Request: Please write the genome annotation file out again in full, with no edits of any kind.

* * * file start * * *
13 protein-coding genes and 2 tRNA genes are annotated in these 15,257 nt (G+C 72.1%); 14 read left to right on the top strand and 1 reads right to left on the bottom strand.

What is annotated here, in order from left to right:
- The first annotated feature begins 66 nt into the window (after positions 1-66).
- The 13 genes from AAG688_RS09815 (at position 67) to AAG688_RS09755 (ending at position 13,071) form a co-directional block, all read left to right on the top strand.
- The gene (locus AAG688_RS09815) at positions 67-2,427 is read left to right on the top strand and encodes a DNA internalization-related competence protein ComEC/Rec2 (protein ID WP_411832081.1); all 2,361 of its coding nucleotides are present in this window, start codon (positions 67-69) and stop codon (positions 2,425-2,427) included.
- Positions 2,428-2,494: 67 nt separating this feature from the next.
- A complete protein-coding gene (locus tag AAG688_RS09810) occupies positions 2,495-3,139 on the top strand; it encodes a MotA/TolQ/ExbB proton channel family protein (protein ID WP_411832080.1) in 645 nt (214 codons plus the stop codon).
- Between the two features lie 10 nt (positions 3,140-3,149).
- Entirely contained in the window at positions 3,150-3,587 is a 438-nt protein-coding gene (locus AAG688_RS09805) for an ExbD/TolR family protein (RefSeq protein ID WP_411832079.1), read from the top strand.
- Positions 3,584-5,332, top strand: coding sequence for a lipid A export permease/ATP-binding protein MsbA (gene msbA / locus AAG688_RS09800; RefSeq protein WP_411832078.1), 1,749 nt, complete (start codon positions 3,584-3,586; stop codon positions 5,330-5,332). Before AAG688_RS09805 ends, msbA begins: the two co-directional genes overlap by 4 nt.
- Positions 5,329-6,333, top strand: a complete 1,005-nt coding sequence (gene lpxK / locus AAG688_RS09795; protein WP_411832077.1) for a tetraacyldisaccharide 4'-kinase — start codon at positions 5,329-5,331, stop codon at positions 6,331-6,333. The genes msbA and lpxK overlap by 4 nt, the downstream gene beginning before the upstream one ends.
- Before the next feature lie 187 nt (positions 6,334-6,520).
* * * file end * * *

13 protein-coding genes and 2 tRNA genes are annotated in these 15,257 nt (G+C 72.1%); 14 read left to right on the top strand and 1 reads right to left on the bottom strand.

What is annotated here, in order from left to right:
- The first annotated feature begins 66 nt into the window (after positions 1-66).
- The 13 genes from AAG688_RS09815 (at position 67) to AAG688_RS09755 (ending at position 13,071) form a co-directional block, all read left to right on the top strand.
- The gene (locus AAG688_RS09815) at positions 67-2,427 is read left to right on the top strand and encodes a DNA internalization-related competence protein ComEC/Rec2 (protein ID WP_411832081.1); all 2,361 of its coding nucleotides are present in this window, start codon (positions 67-69) and stop codon (positions 2,425-2,427) included.
- Positions 2,428-2,494: 67 nt separating this feature from the next.
- A complete protein-coding gene (locus tag AAG688_RS09810) occupies positions 2,495-3,139 on the top strand; it encodes a MotA/TolQ/ExbB proton channel family protein (protein ID WP_411832080.1) in 645 nt (214 codons plus the stop codon).
- Between the two features lie 10 nt (positions 3,140-3,149).
- Entirely contained in the window at positions 3,150-3,587 is a 438-nt protein-coding gene (locus AAG688_RS09805) for an ExbD/TolR family protein (RefSeq protein ID WP_411832079.1), read from the top strand.
- Positions 3,584-5,332, top strand: coding sequence for a lipid A export permease/ATP-binding protein MsbA (gene msbA / locus AAG688_RS09800; RefSeq protein WP_411832078.1), 1,749 nt, complete (start codon positions 3,584-3,586; stop codon positions 5,330-5,332). Before AAG688_RS09805 ends, msbA begins: the two co-directional genes overlap by 4 nt.
- Positions 5,329-6,333, top strand: a complete 1,005-nt coding sequence (gene lpxK / locus AAG688_RS09795; protein WP_411832077.1) for a tetraacyldisaccharide 4'-kinase — start codon at positions 5,329-5,331, stop codon at positions 6,331-6,333. The genes msbA and lpxK overlap by 4 nt, the downstream gene beginning before the upstream one ends.
- Before the next feature lie 187 nt (positions 6,334-6,520).